3. Keep a log. Keep a list of the books you have read, or keep track of how much time you read each day. You might keep these lists in your journal or your day planner. My son's log is on our refrigerator. My list and log are kept on my computer. It doesn't matter where you keep it, just do it.

4. Keep a list. Make a list of things you want to read in the future. Ask your friends and colleagues what they are reading. Watch for recommendations in the newspaper and magazines. Once you start looking for good books, you'll find them everywhere. This is a great way to keep your enthusiasm up. By knowing what great stuff you want to read, you will reinforce your reading habit.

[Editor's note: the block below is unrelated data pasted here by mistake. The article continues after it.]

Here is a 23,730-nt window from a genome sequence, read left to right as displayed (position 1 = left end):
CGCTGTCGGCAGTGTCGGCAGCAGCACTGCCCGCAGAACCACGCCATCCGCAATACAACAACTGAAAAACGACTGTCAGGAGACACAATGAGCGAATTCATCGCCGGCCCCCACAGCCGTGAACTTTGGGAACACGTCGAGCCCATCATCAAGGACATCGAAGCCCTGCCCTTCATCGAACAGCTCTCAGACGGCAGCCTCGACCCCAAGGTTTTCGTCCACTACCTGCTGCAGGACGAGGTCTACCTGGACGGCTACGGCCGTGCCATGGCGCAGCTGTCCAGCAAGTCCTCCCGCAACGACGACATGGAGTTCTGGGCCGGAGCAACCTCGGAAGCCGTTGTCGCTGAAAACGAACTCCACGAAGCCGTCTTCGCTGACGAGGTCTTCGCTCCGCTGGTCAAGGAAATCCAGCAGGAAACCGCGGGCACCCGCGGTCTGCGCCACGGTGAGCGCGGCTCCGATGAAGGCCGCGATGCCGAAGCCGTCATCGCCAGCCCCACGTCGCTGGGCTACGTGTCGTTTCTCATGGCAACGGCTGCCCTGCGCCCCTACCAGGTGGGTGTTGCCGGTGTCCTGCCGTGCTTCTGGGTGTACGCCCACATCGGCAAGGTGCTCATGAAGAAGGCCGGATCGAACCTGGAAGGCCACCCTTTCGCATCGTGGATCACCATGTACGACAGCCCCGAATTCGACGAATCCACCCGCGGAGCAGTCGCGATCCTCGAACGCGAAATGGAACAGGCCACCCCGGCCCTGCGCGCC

5. Turn off the television. Many people say they just don't have enough time. Television is one of our major time consumers. Make your television watching more conscious and less habitual. There is nothing wrong with watching television shows you really enjoy. Where the time gets lost is turning it on, and scanning to find "something to watch." Those are the times to turn it off and pick up your book!

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6. Listen when you can't read. Use your commute and other time spent in the car to listen! There are great audio versions of all sorts of books. Whether you want to "read" fiction, the latest self-help or diet book, it is probably available on tape. Don't get locked into the idea that you have to read it - listening to the book still gives you the experience, ideas, and imagination that reading a book can.